Anything you can do . . . I can do, too!
Google factor: 367,000
It's an old axiom that consumers don't buy technology, they buy applications. It's also true that many emerging technologies gain favor because of applications that literally spring up out of nowhere, but are so compelling that they capture the public's fancy.
That's exactly what happened when Napster burst on the scene a couple years ago. This innovative service used a technology called "peer-to-peer" networking that allows every computer that's hooked into the network to act much like a server.
That meant that if you wanted to find and download a specific song, or view what was available from a certain artist, the software would show you what was available. To do that, it peered into all the computers that were currently tied the network. So, if John in San Francisco wanted to find an obscure song and Caroline in Milwaukee had it, John's computer contacted Caroline's and copied the song.
Pretty neat, huh? Consumers certainly thought so. When cable operators first began rolling out high-speed data modems to consumers, Napster enjoyed unbridled popularity and success. No longer encumbered by dial-up modem speeds, cable modem users could download songs in the blink of an eye. And Napster was happy to oblige.
Too bad it was illegal. Trading music on the Internet broke the royalty payment business model and threatened to commoditize the intellectual property of recording artists and their publishing houses. That was bad.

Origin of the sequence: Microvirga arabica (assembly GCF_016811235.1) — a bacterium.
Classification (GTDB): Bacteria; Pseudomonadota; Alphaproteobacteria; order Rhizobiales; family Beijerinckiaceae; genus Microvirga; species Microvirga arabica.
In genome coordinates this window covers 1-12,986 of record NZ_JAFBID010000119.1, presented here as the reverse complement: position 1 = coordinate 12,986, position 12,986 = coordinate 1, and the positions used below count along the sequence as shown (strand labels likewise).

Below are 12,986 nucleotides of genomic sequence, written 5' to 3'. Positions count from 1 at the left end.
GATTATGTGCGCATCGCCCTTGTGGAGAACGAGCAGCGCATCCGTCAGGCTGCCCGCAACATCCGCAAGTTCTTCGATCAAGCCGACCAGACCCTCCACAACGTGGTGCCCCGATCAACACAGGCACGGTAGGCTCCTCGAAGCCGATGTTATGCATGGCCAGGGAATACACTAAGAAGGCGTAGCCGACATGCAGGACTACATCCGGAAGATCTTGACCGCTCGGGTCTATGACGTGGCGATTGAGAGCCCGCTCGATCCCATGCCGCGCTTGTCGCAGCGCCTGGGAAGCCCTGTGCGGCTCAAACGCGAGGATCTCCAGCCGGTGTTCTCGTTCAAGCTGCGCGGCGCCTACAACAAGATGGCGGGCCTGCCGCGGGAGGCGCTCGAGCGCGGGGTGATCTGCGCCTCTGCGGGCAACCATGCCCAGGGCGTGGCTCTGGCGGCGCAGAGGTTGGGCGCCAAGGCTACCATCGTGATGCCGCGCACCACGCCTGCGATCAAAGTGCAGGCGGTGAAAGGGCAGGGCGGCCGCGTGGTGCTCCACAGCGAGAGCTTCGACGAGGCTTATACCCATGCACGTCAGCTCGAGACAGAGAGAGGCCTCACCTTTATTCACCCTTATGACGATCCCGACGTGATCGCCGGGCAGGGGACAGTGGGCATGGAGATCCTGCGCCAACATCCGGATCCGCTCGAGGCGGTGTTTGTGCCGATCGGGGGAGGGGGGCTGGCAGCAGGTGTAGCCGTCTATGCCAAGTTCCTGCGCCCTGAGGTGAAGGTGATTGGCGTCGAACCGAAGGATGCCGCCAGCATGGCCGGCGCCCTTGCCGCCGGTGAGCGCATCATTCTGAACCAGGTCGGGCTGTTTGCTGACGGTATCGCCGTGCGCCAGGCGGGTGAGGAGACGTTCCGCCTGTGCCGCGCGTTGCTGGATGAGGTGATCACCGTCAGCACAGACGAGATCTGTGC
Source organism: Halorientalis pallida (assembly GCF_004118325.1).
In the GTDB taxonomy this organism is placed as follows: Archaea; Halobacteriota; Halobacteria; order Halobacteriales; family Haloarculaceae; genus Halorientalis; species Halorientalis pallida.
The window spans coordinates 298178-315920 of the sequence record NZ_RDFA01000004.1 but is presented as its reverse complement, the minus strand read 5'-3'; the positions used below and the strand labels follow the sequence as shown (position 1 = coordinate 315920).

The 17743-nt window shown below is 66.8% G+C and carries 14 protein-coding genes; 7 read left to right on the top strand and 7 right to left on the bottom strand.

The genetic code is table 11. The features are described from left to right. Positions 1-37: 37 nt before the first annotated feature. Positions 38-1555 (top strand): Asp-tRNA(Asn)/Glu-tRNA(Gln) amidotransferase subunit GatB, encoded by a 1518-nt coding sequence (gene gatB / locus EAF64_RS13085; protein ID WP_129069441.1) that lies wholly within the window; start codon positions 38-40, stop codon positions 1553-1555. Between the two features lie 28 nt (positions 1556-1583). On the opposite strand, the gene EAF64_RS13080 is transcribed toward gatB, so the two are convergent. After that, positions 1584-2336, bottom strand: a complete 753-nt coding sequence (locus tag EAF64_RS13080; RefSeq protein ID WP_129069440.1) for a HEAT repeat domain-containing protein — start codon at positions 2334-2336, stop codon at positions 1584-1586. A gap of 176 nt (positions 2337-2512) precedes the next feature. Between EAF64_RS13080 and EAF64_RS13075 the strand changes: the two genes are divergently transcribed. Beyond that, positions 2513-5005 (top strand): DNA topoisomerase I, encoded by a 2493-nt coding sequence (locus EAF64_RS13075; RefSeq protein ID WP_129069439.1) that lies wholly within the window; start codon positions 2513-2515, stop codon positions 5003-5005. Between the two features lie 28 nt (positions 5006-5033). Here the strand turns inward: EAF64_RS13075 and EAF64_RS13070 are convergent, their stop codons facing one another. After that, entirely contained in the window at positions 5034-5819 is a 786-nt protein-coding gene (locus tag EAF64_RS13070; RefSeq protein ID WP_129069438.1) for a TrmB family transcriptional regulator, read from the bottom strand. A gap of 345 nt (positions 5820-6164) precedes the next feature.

In the end, Napster was ordered to cease making copyrighted material available to the public, but it exposed a tremendous opportunity for peer-to-peer networking technology. Couple that architecture with the high-speed pipes provided by broadband service providers, and suddenly there's a market for shared audio, video and other multimedia.
Research from P2P analyst firm PeerToPeerCentral.com suggests that the Web content delivery services market should climb from about $404 million in 2001 to $3.1 billion in 2005–and peer-to-peer delivery companies could grab anywhere from 2 percent to 17 percent of that market.
While it's certainly too early to pick a sure winner, new companies like vTrails, ChainCast Networks, AllCast and Kontiki has sprouted up with "centrally mediated" P2P, which means the all-important digital rights management has been built in to the technology from the start. They join the big, established companies like Akamai and Digital Island in pursuit of the market.
An ARC Group analysis suggests that "Napster-like" downloading of digital video has already begun among early adopters who are taking advantage of compression technologies like DivX and file sharing protocols like those used by Gnutella. It will be up to movie studios to create a legitimate market before it becomes an organized group of outlaws that steal movies and other services.
In fact, many analysts suggest that's the motivation behind the movie studios banding together to support "Moviefly," a video on demand service aimed at Internet users.